Gun oil is specifically designed for the protection of your gun.

Whilst lubricating all the moving and metal parts also protect them from corrosion and rust.

It is a highly refined petroleum product that differs from motor oil in its purity and its inclusion of additives designed specifically to target unwanted and dangerous corrosion and rust.

  • Cleaning (nay!)

However, you should not be using gun oil for cleaning purposes. You need a specialized gun cleaner that is available at all reputable gun stores.

Where gun oil will lubricate and protect the parts of your firearm, the gun cleaner will remove debris, fouling, and residues that WD40 would leave behind.

I think the clear message to take from all this is that gun oil has been designed specifically for the purpose you want it.

So why use anything else?

Other Oils to Clean Your Gun

If you are in an emergency and can’t access the proper oil, then a few household alternatives could be used, such as transmission oil, olive oil, vegetable oil, and of course WD40.

Albeit temporarily and as soon as you have the real gun oil then clean your gun again and clean it properly.

All I would say is always remember you are dealing with a deadly weapon that deserves respect and the correct maintenance so always keep stocked up on gun oil and cleaner.


1. Can I use a toothbrush to clean a gun?

Ans. Yes, you can use a toothbrush in an emergency but why should this happen?

Just buy a gun utility brush when you purchase your gun and when it starts to get worn, order another.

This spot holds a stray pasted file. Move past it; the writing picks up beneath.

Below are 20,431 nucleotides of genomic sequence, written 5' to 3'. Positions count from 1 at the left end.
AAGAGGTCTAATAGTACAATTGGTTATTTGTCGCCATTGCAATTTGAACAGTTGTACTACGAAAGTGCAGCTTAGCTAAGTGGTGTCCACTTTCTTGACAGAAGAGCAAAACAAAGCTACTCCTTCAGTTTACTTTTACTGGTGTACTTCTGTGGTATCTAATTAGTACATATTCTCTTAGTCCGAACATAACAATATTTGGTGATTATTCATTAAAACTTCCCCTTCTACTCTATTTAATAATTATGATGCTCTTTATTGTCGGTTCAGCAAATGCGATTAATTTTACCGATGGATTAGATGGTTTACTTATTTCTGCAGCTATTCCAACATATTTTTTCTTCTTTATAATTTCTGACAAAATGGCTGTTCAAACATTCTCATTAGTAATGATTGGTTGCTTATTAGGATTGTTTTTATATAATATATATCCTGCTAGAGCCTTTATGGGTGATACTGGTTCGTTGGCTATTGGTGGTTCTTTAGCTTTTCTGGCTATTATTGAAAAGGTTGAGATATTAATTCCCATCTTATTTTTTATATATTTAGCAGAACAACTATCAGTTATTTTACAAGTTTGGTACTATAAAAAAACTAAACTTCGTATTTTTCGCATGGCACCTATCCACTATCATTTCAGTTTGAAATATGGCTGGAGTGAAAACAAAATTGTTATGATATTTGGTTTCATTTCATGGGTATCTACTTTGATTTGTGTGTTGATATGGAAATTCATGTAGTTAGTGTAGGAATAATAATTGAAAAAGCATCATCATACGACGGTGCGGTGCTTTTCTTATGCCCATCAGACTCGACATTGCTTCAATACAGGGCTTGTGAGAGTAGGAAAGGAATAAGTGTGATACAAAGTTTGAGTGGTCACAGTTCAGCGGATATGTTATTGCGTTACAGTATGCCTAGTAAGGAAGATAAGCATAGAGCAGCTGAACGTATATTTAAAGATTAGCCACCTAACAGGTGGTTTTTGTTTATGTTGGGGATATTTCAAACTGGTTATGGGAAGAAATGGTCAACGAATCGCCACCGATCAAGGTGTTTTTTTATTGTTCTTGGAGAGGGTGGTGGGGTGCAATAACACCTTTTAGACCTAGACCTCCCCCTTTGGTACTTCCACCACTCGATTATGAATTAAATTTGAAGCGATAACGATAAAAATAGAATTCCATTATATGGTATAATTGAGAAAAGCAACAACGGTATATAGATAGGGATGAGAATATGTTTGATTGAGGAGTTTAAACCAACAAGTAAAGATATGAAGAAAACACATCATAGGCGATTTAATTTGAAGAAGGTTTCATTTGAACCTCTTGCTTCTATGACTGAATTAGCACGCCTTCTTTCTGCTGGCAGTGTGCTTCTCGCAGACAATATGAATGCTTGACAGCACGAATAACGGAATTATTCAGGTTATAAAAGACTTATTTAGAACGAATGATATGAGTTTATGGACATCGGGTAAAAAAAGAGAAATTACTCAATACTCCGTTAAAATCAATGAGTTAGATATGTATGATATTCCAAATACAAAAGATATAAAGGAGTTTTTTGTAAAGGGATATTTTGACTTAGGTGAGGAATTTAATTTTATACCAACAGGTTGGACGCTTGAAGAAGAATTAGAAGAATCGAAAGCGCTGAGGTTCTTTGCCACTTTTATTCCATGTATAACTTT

2. Can I clean my gun with a brake cleaner?

You can clean your gun with a brake cleaner and it will do a good job of cleaning.

However, the caveat that comes with this is that it will strip your gun of all oil at the same time and so you will need to reapply oil to all required parts every time.

3. Should I Clean a Brand-New Gun Before Firing?

We always encourage gun owners to clean before using their brand-new firearms for two main reasons. One is to familiarize yourself with your new gun.

To operate a firearm safely you should have a complete understanding of how it works.

The second reason is you don’t know what debris may have entered the parts of the gun in storage and transit.

About the author

Marc Niad

It’s been several years that Marc, a retired teacher and a proud dad, has silently been piling up mature bucks down the South. This humble hunter began his hunting journey at quite an early age and since then, he spent countless hours in the woods and learned good lessons in terms of woodsmanship. Along the way, he also made money sharing his skill with his followers and well-wishers.

The Ranger Expert is the brainchild of this veteran hunter who loves hunting the swamps and the hills around the Mississippi and Homochitto rivers. His most favorite hunting technique is taking his climbing gear and going to the top of pines with a 25.06 – the old-fashioned way!

He gets most of his games during late December through mid-January – his favorite hunting time. Marc strongly believes that hard work, passion, and a bit of luck can bring you success in the wild.